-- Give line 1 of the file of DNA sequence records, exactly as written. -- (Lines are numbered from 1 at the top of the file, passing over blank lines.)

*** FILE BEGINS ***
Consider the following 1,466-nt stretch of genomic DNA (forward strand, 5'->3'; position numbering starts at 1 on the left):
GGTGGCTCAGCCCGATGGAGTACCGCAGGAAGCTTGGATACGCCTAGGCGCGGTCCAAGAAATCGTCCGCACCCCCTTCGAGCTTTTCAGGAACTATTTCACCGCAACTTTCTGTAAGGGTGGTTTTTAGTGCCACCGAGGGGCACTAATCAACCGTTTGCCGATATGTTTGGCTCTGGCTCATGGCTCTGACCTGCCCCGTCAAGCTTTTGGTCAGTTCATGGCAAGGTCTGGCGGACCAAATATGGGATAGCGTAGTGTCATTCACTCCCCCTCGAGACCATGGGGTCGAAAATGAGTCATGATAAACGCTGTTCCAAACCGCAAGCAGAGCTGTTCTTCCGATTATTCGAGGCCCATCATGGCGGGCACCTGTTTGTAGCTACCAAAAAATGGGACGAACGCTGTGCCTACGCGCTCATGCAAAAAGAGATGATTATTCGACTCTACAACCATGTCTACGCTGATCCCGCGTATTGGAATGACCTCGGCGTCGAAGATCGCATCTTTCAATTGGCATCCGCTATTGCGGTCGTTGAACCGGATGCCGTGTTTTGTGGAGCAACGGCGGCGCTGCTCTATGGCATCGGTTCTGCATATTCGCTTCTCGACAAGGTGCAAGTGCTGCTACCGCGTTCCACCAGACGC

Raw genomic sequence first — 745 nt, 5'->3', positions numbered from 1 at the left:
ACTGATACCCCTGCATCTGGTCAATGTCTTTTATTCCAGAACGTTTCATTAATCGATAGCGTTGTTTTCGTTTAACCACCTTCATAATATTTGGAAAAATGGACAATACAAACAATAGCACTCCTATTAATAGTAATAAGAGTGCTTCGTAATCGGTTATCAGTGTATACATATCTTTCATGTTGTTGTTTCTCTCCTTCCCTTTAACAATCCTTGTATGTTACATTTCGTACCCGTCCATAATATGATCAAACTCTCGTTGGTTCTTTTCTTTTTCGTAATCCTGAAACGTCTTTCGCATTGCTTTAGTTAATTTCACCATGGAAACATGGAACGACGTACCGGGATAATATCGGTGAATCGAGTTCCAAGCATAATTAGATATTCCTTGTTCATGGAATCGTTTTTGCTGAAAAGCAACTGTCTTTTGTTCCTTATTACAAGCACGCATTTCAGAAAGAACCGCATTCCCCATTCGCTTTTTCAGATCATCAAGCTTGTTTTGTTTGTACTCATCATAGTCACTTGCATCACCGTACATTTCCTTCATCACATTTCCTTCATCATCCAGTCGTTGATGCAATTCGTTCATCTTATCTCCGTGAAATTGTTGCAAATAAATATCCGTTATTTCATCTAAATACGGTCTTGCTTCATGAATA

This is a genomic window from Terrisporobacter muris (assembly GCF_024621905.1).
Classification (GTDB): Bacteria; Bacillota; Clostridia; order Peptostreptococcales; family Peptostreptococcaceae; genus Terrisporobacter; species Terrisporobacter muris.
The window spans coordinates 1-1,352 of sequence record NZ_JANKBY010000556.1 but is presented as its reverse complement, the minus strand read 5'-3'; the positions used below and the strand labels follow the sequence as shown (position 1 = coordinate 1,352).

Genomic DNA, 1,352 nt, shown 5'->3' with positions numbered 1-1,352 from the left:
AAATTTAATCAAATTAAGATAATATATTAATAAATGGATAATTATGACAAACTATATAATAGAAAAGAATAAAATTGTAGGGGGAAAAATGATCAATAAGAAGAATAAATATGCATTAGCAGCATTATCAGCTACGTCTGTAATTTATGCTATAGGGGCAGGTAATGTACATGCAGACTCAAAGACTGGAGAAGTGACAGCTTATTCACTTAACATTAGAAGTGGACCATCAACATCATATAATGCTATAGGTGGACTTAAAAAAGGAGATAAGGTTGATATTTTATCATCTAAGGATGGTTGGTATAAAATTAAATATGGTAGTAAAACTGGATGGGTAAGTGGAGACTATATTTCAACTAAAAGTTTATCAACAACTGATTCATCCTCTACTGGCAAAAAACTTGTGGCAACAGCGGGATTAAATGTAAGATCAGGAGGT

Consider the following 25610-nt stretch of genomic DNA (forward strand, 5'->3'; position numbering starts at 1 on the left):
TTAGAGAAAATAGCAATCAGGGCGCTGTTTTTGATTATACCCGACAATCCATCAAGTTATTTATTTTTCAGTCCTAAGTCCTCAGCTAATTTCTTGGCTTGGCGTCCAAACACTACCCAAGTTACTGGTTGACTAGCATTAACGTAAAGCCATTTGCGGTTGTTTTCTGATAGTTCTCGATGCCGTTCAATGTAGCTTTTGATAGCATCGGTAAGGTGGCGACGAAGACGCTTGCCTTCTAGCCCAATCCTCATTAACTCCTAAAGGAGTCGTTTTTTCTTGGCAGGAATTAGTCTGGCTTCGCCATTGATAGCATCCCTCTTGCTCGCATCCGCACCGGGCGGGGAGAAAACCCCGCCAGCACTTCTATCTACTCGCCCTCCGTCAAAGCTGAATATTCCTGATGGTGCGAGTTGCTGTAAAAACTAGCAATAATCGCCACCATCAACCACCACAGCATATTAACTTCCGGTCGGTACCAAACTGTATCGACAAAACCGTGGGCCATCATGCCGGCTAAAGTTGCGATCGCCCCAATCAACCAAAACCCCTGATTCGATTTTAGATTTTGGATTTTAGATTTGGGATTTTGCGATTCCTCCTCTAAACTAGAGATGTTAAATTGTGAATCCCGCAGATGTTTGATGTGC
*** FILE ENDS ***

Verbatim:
Consider the following 1,466-nt stretch of genomic DNA (forward strand, 5'->3'; position numbering starts at 1 on the left):